The David Jones sexual harassment case has firms running scared as they contemplate office Christmas parties but there are many ways to celebrate without alcohol-fuelled risks, writes Fran Metcalf
Will the office Christmas party ever be the same?
THE silly season is almost upon us again, but the annual office Christmas party will never be the same in the wake of the David Jones sexual harassment case, say lawyers.
Apart from $850,000 paid by the retail giant to settle the case against publicity co-ordinator Kristy FraserKirk, the DJs matter has had a lasting effect on the very notion of socialising with work colleagues.
The case highlighted the fact that the workplace does not end at the office, says Kemp Strang Lawyers employment law partner Lisa Berton.
‘‘Work-sponsored events and outof-hours socialising are key danger zones – as demonstrated in the highprofile David Jones suit by Kristy Fraser-Kirk, where the alleged incidents occurred at external functions,’’ Berton says.
Brisbane lawyer Mark O’Connor, of Bennett and Philp, says companies may rethink traditional boozy staff office parties out of fear of potential sexual harassment cases.
‘‘The office Christmas party is likely to be the first casualty as firms get tougher on staff and management fraternisation,’’ O’Connor says.
‘‘Rather than having a long, boozy, Christmas party, they’re having a structured dinner where you sit round a table and it begins at 7pm and is all over by 10pm.’’
‘‘If everyone behaved themselves, there would be no need for it, but the sad fact is that when you have that combination of Christmas cheer, maybe more drinks than normal . . . things can happen that in the cold light of day you would regret.’’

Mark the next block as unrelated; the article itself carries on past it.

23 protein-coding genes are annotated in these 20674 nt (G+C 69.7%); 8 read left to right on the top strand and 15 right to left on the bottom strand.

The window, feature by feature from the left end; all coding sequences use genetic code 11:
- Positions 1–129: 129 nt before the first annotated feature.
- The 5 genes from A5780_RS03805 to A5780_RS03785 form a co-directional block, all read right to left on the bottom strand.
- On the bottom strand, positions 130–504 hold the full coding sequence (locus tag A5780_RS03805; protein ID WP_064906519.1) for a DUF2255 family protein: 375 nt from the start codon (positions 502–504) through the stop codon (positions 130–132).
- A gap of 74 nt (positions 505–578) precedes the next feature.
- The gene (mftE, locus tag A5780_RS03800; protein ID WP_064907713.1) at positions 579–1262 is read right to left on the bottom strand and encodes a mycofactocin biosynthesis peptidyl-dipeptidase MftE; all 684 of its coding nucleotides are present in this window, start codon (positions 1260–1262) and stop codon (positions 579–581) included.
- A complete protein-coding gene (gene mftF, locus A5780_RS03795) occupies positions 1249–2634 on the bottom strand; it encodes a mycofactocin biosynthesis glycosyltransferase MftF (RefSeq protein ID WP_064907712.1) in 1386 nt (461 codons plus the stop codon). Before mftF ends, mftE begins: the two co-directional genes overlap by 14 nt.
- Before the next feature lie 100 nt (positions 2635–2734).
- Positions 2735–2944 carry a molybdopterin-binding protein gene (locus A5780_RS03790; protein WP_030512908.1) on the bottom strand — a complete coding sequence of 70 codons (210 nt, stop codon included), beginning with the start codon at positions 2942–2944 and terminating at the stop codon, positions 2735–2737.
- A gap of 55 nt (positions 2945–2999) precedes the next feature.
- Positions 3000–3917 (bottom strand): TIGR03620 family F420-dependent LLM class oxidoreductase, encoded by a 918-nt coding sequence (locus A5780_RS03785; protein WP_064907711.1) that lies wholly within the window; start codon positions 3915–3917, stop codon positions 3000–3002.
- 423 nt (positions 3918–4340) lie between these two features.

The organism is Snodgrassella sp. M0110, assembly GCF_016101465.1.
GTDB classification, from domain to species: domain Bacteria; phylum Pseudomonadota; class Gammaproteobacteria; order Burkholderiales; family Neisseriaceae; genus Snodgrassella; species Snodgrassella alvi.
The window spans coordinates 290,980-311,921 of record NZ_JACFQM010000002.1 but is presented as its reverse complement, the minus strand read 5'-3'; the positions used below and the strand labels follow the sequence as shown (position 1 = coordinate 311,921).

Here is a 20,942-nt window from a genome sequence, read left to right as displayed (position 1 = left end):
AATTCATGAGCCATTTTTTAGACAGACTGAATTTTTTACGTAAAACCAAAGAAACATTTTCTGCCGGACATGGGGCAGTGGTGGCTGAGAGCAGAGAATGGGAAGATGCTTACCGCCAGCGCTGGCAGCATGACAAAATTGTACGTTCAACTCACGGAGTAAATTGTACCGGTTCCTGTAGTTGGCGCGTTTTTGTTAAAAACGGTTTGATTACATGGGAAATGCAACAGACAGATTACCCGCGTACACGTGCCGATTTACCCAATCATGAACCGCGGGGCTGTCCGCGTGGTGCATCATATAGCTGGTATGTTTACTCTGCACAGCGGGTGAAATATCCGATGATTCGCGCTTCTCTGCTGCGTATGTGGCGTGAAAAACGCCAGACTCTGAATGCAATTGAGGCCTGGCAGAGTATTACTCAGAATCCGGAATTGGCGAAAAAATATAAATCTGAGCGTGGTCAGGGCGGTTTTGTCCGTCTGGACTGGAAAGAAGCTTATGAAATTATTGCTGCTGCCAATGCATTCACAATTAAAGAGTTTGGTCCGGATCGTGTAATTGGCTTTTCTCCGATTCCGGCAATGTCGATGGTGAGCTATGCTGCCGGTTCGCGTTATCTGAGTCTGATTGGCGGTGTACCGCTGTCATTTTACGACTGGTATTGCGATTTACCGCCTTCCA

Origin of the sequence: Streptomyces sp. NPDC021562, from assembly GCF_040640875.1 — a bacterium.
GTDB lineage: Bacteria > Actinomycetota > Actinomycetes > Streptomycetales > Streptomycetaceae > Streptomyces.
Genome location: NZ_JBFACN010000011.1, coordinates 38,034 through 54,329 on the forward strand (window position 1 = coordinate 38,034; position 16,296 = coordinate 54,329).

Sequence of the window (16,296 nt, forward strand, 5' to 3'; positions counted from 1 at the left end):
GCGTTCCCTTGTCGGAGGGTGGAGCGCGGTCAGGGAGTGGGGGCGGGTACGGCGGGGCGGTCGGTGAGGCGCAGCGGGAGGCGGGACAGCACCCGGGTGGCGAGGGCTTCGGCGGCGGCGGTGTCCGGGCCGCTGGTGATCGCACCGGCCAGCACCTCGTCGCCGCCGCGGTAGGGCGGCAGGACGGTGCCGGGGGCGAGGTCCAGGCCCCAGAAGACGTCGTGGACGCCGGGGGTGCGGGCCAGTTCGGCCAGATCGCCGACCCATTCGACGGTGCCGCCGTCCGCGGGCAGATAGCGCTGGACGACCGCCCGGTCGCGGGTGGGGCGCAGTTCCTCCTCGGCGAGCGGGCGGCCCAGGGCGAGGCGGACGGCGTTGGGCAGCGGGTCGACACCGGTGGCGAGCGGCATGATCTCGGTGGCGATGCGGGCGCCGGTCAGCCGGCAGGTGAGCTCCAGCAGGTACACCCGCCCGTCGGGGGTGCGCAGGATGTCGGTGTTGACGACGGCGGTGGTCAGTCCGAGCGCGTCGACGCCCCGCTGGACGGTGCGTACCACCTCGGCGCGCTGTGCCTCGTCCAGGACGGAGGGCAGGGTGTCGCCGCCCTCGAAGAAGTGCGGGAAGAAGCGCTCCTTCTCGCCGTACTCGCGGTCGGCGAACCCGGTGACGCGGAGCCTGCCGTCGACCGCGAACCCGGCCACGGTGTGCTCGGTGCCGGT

But event manager Susan Harris, who has just launched a service to stage work Christmas parties through her company Absolute Events and Marketing, says alcohol – which often heightens risks – doesn’t need to make an appearance.
‘‘With the whole MasterChef craze, there’s corporate cook-offs where the staff get divided into teams and a firm comes in and runs a cooking competition,’’ Harris says.
‘‘At the end, everyone gets to sit together and eat what they’ve cooked.
‘‘You can turn it into a family event, hold it in the day and have carnival rides and laughing clowns or oldfashioned sack races and that sort of thing.’’
Harris says many employers were forced to cancel Christmas parties last year because of financial difficulties and they’ll be looking to reward staff this time around.
She says no employers have voiced anxiety to her about staging a party this year in light of the DJs case and many are considering interactive options such as murder mystery games, mini-golf and V8 car racing.
‘‘The average budget for a staff Christmas party is $75 to $120 a head and you can do lots of great stuff with that,’’ she says.
‘‘Those who want to have a function with alcohol should have a discussion with staff in some way about how to behave and enjoy the Christmas party.
‘‘They should also be aware of responsible serving of alcohol – there needs to be a food component if there’s alcohol.’’
Berton says employers need to be fully aware of the definition of sexual harassment: any uninvited or unwelcome conduct of a sexual nature that offends, humiliates or intimidates another person. The intention or motive of the person engaging in the conduct is irrelevant, and the recipient doesn’t have to express objection to the conduct.
‘‘Certainly what is considered acceptable behaviour may vary widely among individuals,’’ Berton says.
But she says employers don’t have to be draconian about end-of-year events to protect themselves. Rather, they can minimise risks by following these tips:
Actively articulate and promote a standard of expected behaviour at work functions that does not tolerate discrimination or harassment.
Make the message clear: offsite events, whether a client Christmas party, a team lunch or a corporate box at the cricket, do not mean standards of behaviour can slip.
Ensure there is a complaint-- handling process in place – make the workplace conducive to receiving complaints and, if they arise, act quickly.
Establish a framework for recording all incidents and complaints. This will help identify issues and may safeguard the company should a suit be filed.
Make clear to employees that these policies are not simple rhetoric – invest time in expressing the organisation’s commitment to providing a safe and healthy workplace.
TINSEL TIMES: Susan Harris says alcohol – and the risks that go with it – can be avoided.
Picture: Bruce Long